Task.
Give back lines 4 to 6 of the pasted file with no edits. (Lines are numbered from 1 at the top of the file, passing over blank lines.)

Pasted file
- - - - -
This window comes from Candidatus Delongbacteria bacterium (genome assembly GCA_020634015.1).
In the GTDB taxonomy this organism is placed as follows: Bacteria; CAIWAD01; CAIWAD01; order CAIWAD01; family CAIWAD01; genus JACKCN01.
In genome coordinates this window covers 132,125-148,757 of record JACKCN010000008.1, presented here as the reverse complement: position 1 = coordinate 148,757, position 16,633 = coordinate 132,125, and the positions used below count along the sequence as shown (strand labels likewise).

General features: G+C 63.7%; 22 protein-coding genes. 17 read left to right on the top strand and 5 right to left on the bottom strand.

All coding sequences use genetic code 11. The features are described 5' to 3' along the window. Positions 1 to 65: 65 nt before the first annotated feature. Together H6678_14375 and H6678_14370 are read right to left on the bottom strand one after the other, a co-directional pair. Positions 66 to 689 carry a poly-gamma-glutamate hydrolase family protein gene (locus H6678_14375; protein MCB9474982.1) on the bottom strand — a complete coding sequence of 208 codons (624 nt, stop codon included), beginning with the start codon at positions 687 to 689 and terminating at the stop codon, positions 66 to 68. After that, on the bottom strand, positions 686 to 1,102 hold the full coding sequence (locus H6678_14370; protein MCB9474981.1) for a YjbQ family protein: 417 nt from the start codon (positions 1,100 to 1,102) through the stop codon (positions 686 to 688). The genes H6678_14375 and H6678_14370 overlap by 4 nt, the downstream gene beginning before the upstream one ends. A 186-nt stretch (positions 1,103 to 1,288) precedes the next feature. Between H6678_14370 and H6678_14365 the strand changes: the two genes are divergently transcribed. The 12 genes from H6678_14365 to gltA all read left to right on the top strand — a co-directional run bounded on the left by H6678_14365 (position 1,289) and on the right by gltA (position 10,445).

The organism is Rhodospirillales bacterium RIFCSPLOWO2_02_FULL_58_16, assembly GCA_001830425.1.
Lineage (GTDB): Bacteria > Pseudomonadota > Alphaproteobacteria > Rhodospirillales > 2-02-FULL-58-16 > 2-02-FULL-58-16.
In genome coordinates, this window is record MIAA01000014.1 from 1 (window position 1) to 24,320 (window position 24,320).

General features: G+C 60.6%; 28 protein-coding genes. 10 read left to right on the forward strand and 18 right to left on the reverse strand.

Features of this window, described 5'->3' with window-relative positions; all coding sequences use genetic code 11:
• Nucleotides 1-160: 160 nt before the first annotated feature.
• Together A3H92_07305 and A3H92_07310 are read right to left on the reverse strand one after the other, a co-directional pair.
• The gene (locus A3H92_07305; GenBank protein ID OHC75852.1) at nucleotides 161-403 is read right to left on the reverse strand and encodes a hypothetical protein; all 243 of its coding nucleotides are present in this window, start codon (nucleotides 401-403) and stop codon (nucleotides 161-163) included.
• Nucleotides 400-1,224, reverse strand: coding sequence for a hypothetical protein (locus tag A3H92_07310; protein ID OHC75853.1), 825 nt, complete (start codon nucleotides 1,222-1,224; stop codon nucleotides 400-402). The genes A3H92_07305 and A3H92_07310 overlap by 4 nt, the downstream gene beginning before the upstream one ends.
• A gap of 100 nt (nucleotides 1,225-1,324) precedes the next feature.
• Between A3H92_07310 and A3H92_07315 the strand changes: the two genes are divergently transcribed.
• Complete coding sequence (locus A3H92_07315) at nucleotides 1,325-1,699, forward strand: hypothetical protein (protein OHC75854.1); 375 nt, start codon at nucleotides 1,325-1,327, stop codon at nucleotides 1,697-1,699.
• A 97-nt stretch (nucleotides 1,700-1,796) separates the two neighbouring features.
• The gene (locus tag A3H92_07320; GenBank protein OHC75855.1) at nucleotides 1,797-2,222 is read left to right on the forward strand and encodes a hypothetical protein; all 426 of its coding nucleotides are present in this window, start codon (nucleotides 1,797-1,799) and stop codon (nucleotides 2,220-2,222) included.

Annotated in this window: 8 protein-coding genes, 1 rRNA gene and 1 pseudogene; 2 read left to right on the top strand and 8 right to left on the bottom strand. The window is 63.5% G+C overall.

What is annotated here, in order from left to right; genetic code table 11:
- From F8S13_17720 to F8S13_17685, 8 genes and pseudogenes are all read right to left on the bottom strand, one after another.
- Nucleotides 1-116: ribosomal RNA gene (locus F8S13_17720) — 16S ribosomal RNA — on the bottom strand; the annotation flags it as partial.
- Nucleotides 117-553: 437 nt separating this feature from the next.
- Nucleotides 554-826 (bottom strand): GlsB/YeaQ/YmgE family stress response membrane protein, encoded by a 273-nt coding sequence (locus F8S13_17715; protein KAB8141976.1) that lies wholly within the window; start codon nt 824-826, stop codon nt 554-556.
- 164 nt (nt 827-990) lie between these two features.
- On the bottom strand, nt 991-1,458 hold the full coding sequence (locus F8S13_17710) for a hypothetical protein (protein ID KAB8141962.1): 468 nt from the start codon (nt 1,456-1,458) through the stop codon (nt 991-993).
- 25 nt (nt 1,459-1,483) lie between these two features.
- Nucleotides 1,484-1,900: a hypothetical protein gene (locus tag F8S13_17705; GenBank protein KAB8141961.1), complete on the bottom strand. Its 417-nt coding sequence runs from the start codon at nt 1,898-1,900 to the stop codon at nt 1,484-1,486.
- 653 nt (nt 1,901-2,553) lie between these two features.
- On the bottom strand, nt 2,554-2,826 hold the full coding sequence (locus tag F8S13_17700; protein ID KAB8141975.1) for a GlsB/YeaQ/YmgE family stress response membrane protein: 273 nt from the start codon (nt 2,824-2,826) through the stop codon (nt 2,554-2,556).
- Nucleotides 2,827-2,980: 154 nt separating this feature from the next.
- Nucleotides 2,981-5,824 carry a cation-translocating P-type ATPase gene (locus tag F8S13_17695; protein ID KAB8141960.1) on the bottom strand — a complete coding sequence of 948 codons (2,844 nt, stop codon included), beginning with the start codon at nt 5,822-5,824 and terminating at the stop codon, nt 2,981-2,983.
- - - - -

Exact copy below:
General features: G+C 63.7%; 22 protein-coding genes. 17 read left to right on the top strand and 5 right to left on the bottom strand.

All coding sequences use genetic code 11. The features are described 5' to 3' along the window. Positions 1 to 65: 65 nt before the first annotated feature. Together H6678_14375 and H6678_14370 are read right to left on the bottom strand one after the other, a co-directional pair. Positions 66 to 689 carry a poly-gamma-glutamate hydrolase family protein gene (locus H6678_14375; protein MCB9474982.1) on the bottom strand — a complete coding sequence of 208 codons (624 nt, stop codon included), beginning with the start codon at positions 687 to 689 and terminating at the stop codon, positions 66 to 68. After that, on the bottom strand, positions 686 to 1,102 hold the full coding sequence (locus H6678_14370; protein MCB9474981.1) for a YjbQ family protein: 417 nt from the start codon (positions 1,100 to 1,102) through the stop codon (positions 686 to 688). The genes H6678_14375 and H6678_14370 overlap by 4 nt, the downstream gene beginning before the upstream one ends. A 186-nt stretch (positions 1,103 to 1,288) precedes the next feature. Between H6678_14370 and H6678_14365 the strand changes: the two genes are divergently transcribed. The 12 genes from H6678_14365 to gltA all read left to right on the top strand — a co-directional run bounded on the left by H6678_14365 (position 1,289) and on the right by gltA (position 10,445).

The organism is Rhodospirillales bacterium RIFCSPLOWO2_02_FULL_58_16, assembly GCA_001830425.1.